Linfield was once regarded as a protestant club for protestant people.
It still draws the vast majority of its support from one side of the community but its squad is one of the most diverse in the Irish League.
Not so long ago the notion of Linfield FC having any association, however tenuous, with the GAA would have also been held to ridicule.
But the Blues have now developed links with the organisation.
Former Strabane Gaelic footballer JP Gallagher and West Belfast man Paul Munster, who also played GAA, told UTV Live Tonight how well they were received when they joined the Blues.
"I like the Gaelic alright and I'd still go to the matches but soccer has always been my first love," said Gallagher.
"Everyone gets on really well irrespective of what religion they are and the banter's great."
Munster lives close to Ulster GAA's Casement Park Headquarters in Andersonstown and he too is enjoying his time at Windsor Park.
"The fans have been brilliant to me and there's never any talk about who you are or what you are - football's the only religion for us all."
Linfield manager David Jeffrey insists that it is the players desire to wear the famous blue shirt, not religious affiliation, which matters most.
"I don't care if they come from Mars. The only thing that concerns me is that players want to wear the shirt. Linfield reflects the changes in society here. But my players just want to play for Linfield and win trophies," he said.
But there were darker times in the club's past.
On Boxing Day 1948, so-called Linfield fans assaulted Belfast Celtic player Jimmy Jones after a game at Windsor Park, leaving him with a broken leg.
That incident ultimately led to Belfast Celtic withdrawing from the Irish League at the end of that season.
In 1990, Linfield played Donegal Celtic in the Irish Cup. The game made headlines around the world for the wrong reasons.
"At half time we had the discussion to whether we were going to go out again. We were afraid of somebody getting killed and at the end of the day it wasn't worth that", Raymond Bonnar told UTV Live Tonight.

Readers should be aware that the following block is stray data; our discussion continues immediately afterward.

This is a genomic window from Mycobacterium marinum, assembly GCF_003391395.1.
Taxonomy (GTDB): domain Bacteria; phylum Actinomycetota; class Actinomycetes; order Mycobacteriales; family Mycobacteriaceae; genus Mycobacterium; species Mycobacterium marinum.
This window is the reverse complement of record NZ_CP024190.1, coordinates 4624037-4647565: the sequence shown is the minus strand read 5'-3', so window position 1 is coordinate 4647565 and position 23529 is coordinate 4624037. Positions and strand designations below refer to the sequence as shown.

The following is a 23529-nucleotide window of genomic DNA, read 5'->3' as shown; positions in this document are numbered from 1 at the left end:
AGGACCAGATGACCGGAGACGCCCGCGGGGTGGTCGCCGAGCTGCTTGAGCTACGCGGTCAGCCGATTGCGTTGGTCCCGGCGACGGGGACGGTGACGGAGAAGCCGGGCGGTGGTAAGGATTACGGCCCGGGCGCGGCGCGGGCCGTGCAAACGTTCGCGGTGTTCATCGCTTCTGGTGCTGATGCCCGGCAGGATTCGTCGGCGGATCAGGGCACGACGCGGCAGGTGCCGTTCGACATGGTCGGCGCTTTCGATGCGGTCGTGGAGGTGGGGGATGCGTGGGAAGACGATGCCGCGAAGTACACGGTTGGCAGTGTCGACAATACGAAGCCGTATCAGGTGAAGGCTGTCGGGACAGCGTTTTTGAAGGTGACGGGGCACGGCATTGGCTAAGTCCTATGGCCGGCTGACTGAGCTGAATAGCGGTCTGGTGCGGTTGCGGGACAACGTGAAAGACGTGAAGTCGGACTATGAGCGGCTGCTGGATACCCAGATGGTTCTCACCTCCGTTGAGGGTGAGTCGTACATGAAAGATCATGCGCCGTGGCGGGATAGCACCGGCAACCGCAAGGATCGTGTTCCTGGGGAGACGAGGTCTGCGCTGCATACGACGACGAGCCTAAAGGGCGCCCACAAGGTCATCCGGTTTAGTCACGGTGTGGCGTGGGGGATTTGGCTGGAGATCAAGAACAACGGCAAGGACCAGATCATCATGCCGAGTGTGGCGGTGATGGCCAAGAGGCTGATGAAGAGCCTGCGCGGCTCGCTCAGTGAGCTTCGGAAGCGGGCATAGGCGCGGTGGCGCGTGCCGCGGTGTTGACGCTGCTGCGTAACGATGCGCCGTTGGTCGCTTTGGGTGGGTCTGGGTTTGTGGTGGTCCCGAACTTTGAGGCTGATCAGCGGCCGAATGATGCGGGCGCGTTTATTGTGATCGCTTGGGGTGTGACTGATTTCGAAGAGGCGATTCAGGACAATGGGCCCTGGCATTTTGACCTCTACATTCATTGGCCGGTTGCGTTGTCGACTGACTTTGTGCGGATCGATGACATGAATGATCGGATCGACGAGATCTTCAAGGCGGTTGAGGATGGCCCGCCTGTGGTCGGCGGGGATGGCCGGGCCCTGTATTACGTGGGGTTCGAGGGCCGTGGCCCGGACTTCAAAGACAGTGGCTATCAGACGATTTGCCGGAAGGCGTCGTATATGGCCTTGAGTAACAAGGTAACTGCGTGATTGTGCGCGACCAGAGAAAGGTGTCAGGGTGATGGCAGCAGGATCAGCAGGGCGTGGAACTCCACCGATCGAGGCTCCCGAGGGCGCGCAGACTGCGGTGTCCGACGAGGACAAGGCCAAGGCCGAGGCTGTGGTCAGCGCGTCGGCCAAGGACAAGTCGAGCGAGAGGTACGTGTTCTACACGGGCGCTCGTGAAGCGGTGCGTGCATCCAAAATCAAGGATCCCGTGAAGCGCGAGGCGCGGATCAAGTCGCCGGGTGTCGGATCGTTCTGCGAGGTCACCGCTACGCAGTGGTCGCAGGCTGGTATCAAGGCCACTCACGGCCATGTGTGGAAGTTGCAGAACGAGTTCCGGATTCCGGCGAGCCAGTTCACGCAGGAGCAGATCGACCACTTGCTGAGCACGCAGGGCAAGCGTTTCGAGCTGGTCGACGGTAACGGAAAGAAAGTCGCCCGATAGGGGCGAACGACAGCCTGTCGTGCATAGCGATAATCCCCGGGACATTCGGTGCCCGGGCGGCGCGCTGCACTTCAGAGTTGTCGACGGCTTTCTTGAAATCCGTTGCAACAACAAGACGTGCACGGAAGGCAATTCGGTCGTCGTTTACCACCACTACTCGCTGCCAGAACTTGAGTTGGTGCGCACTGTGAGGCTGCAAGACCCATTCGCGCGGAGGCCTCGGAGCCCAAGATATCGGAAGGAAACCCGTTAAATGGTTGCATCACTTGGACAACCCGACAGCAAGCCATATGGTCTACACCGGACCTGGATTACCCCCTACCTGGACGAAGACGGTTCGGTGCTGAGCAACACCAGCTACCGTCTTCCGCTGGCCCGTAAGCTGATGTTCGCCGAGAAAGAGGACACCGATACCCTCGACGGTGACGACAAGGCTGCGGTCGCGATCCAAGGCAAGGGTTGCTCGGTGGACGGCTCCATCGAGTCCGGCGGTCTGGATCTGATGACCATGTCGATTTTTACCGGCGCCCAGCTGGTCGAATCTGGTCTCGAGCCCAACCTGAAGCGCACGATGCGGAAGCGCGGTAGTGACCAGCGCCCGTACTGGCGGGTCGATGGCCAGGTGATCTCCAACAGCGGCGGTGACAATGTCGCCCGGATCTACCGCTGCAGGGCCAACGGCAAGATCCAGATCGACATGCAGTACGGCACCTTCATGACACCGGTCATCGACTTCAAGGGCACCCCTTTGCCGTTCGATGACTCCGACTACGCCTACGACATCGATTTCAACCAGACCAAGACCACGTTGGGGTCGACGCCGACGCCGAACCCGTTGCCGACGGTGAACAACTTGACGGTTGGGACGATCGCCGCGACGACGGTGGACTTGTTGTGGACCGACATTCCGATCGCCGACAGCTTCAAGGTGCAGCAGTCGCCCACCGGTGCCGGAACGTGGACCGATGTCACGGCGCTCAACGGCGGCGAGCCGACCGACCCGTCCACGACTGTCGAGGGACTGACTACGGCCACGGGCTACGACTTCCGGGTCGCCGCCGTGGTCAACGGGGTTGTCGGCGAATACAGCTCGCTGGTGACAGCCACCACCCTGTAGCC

Thirty people were injured in some of the worst scenes of sectarian violence involving sport.
"Again that was probably a reflection or mirror image of what was going on in the country at the time. And there were people here on that particular day just intent on trouble. They'd no interest in the game of football", Linfield manager David Jeffrey said.
Sixteen years later the wounds were well and truly healed. In 2006, Linfield played Donegal Celtic at Suffolk Road in west Belfast.
"The warmth, the friendship and the welcome was something else. We had such a fantastic day. It was all about the football", David Jeffrey recalled.
"We were royally treated. It was a good day all round and we remember we won 1-0, so I was pleased about that."
"To have a team like Linfield to come up was unbelievable for the whole community", former Donegal Celtic Manager Paddy Kelly said.
"We got the players together told them this isn't an ordinary team you are playing, this is Linfield football club. The whole day went really, really well apart from the result."
On Tuesday night, the programme looks back at Linfield's first game with Cliftonville at Solitude, after both teams were banned from playing each other there for 28 years.
The feature also includes a look back through the eyes of former Linfield manager Roy Coyle at what came to be known as the 'Battle of Dundalk' in 1979.
UTV Live Tonight: Monday-Thursday, 10.30pm.